Having said that, in 2010 we had a very robust engagement with Business Leadership South Africa under the auspices of one of the organisations I lead – which is the Council for the Advancement of the South African Constitution – to say to South African business that you guys have not gotten out of your corrupt practices of the apartheid era. This is one of the things that we have to do, to adopt a framework on how to deal with corruption in business. Little did they expect that the exposure of corrupt practices by construction companies in the 2010 World Cup was going to blow up, and they didn’t follow up on the commitments that they had made.
But the fact of the matter is that shining the spotlight on corruption in the private sector does not attract as much attention as when you shine it on the state, because everybody understands that the state has a much bigger role in fighting corruption. And all the efforts that we were focusing on in the private sector missed the media focus.
But we have no qualms with people who are arguing that we must fight corruption in the private sector.
SIKI MGABADELI: I also want to talk a little about your time as Foreign Affairs DG. South Africa for a long time punched above its weight in the international arena. I want to get a sense of whether you think we are still as important as they once thought we were.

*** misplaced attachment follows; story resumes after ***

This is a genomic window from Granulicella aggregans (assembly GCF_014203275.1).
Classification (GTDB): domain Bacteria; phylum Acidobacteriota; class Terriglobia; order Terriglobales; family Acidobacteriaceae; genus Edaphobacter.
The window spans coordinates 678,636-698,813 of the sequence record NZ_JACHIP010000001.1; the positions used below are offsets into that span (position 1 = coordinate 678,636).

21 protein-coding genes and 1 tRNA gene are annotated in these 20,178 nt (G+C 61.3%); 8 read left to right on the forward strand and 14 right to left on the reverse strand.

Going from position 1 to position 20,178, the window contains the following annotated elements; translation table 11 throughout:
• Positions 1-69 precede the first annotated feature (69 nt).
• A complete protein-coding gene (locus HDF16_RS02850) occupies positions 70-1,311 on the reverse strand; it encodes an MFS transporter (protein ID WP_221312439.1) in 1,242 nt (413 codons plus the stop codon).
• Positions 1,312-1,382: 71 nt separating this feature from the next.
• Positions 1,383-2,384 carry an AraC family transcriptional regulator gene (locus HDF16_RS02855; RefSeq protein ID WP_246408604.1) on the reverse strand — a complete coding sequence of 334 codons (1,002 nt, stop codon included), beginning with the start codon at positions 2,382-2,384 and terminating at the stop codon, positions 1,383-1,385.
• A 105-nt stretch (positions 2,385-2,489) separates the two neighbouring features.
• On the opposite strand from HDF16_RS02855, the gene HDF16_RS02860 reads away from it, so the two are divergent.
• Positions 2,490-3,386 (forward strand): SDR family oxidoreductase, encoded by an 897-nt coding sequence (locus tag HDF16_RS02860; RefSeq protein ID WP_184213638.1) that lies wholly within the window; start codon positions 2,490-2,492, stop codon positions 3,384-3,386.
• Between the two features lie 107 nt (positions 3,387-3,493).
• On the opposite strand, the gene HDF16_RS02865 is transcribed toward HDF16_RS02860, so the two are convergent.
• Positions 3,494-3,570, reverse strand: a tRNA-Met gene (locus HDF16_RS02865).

Let’s talk about South Africa’s standing in the world, if you have to compare it to the time when you were Foreign Affairs DG. You were going to the United Nations, the African Union, the Commonwealth, building those relationships – and we were the darling of the world.
SIPHO PITYANA: Absolutely. I sometimes feel that Thabo Mbeki was the president of the country at the wrong time. Here we have the anniversary of the centenary of the ANC, which is one of the major liberation movements in the country, and the opportunity of a centenary of the ANC was yet another occasion to reflect from colonialism to a post-colonial environment, what becomes an African agenda. Unfortunately we had a president who couldn’t rise to the occasion and give a vision to the world.
Under the leadership of Thabo Mbeki, who is pan-Africanist by all accounts, and of course under Nelson Mandela, there was a lot of euphoria about what we represented. But actually the person who positioned and enabled South Africa to punch above its weight was Thabo Mbeki in our international system. We were all shocked by what happened I Rwanda, the massacre of almost a million people…
SIKI MGABADELI: As we welcomed democracy.
SIPHO PITYANA: And of course as we welcomed democracy. We were all paralysed by what happened. That’s one of the reasons why we readily recognised the need to have entities like the International Criminal Court prosecute those kind of activities, because it was not the first time that we saw that – in Liberia and in other places and now recently in Darfur in Sudan.
Now to have a South African government that says somebody who is involved and responsible for that should get away with it, and that if they don’t get away with it we are going to pull out of the ICC is actually preposterous, because we’ve actually positioned ourselves as that champion of human rights and our international relations system and approach is embedded around that. If you remember, Nepad focused on issues around good governance, political stability and so on as the necessary conditions to create opportunities for Africa to move away from aid to trade, so that the economy must be able to thrive.